D-Link CABLE DSL RTR 802.11G gaming router review

3.5 out of 5
£100

For

Gives higher priority to gaming applications over websurfing, looks the part

Against

We didn’t notice much difference, twice the price of a normal wireless router

Lag is an annoying thing when it comes to gaming and can mean the difference between winning and losing. D-Link thinks it has the answer with the D-Link Wireless 108G router, a unit designed specifically with gamers in mind. We take a look to see if it has the answers it promises.

Coming in a sleek dulled black box with blue lights this unit will happily sit next to any Xbox or PS2. Like other routers in the D-Link range, information is provided at the front of the box via a series of flashing lights and the back is left for the connection options. The D-Link Wireless 108G router offers up to four gigabit ethernet ports to be directly connected into the device as well as sending out a wireless G signal via its 5dBi high-gain antenna to anything within a 50 metre radius.

Where this model stands out from its regular brothers is the addition of a technology D-Link call the Game Fuel Priority system. This system automatically prioritizes and intelligently manages bandwidth-sensitive applications.

What this means to you and me, is that it puts data packets from games, teleconferencing, VoIP, and other high-bandwidth apps at the front of the wireless-transmission line, pushing them through the router faster than other data such as page requests for the Internet.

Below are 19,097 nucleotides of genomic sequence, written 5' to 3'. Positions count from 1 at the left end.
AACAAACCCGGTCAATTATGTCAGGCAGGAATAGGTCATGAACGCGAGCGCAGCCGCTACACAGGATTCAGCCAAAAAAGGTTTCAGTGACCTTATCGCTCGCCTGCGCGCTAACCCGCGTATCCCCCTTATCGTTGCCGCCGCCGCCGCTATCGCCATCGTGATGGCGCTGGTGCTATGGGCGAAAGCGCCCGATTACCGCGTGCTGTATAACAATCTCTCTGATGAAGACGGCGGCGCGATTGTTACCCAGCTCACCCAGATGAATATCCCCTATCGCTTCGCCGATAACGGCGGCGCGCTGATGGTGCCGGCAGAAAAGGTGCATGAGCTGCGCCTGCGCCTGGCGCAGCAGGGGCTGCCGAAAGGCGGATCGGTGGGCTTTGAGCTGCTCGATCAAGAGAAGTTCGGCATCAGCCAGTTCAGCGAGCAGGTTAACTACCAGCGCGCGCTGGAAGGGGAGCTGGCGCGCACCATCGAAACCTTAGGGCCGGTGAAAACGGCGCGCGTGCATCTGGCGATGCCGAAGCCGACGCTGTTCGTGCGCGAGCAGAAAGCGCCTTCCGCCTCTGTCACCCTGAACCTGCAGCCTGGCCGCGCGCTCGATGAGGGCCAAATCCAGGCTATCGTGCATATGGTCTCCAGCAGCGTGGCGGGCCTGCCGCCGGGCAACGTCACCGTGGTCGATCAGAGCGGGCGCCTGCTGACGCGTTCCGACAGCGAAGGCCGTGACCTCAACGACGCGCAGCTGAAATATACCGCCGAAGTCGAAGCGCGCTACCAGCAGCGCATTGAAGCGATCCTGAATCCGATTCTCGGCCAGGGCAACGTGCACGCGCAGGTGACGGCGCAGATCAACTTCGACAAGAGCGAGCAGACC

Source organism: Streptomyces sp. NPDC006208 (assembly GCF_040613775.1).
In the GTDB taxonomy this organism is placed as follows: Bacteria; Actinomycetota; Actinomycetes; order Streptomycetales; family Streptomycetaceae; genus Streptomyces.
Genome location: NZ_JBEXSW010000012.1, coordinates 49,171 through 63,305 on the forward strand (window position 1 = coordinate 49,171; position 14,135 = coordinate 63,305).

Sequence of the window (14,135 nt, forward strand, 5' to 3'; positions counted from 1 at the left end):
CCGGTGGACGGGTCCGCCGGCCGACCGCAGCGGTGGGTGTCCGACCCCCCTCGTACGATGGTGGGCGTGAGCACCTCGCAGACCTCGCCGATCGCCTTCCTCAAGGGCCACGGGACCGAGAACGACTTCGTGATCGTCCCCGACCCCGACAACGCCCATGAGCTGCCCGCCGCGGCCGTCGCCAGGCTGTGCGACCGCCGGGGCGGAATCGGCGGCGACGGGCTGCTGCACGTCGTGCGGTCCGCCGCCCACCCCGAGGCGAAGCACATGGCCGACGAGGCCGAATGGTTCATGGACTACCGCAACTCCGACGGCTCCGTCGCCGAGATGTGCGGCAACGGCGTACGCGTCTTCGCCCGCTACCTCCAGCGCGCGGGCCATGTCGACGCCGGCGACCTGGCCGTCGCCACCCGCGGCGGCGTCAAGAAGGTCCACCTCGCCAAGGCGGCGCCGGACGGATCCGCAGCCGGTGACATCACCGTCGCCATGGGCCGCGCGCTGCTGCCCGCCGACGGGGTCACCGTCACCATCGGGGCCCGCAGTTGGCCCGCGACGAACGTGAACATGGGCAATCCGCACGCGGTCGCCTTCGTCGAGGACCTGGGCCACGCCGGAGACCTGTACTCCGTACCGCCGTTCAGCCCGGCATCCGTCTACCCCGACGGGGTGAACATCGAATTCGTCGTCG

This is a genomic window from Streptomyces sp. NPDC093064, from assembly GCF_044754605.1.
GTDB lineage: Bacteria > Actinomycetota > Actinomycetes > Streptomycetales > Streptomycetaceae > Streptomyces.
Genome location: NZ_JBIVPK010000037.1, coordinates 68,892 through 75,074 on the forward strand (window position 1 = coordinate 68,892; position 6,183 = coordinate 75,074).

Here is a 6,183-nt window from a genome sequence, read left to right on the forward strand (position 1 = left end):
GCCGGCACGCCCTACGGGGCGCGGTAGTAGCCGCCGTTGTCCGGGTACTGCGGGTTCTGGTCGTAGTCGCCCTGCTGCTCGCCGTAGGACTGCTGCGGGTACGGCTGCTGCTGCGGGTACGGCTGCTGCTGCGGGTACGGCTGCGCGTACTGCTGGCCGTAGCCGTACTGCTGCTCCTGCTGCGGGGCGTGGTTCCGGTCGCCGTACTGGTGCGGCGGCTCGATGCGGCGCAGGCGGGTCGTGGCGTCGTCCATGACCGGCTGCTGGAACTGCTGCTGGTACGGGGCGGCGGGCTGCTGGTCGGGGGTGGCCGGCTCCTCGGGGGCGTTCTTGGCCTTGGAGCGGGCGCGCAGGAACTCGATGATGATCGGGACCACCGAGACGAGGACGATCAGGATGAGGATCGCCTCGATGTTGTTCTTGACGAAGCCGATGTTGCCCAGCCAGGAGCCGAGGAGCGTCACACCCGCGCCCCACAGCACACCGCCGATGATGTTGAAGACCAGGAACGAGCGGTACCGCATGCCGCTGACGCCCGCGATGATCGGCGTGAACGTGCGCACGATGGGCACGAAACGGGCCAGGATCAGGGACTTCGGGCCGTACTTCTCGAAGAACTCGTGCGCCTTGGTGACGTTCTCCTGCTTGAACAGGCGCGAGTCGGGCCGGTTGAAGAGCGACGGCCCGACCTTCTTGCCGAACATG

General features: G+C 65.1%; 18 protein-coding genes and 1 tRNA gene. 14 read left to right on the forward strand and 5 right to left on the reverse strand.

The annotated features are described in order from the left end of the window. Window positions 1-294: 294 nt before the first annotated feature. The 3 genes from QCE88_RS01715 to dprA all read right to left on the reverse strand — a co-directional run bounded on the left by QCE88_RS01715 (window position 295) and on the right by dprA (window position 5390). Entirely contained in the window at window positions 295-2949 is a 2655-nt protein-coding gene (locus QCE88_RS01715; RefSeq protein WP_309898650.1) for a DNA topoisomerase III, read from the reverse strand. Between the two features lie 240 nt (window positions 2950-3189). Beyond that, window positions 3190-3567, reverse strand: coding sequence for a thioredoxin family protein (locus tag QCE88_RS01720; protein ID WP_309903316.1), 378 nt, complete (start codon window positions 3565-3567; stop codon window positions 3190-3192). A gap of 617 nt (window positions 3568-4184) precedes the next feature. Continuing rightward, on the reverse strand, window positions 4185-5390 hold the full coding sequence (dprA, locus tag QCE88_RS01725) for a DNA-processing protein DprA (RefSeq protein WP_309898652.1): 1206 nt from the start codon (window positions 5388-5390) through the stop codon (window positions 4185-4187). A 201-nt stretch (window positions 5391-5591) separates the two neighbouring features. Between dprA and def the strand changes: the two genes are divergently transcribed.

This all sounds rather groovy and something that surely is a must have for all gamers across the land, however to be honest in our tests we didn't really notice much difference. To be fair our challenge of data meant two computer users surfing the web while we jumped on a PS2 playing FIFA 06 online on a 1Mb connection. The results faired exactly the same as using a standard D-Link router suggesting to us that we perhaps weren't pushing it hard enough with enough data consumption to make a noticeable difference.

Where this might differ however is in a student house where perhaps four or five devices are all trying to use the Internet and you're struggling on playing the latest Tom Clancy Game or flight sim.

Verdict

At twice the price of most wireless routers, you've really got to make sure that you broadband connection is going to take a hammering from a collection of users at the same time.

If however you're only using your router to either surf the web or play games and not the two simultaneously then we recommend holding off. Especially as the device doesn't offer MIMO technology (MIMO stands for Multiple Input, Multiple Output, and it is a key concept for a forthcoming Wi-Fi standard called 802.11n).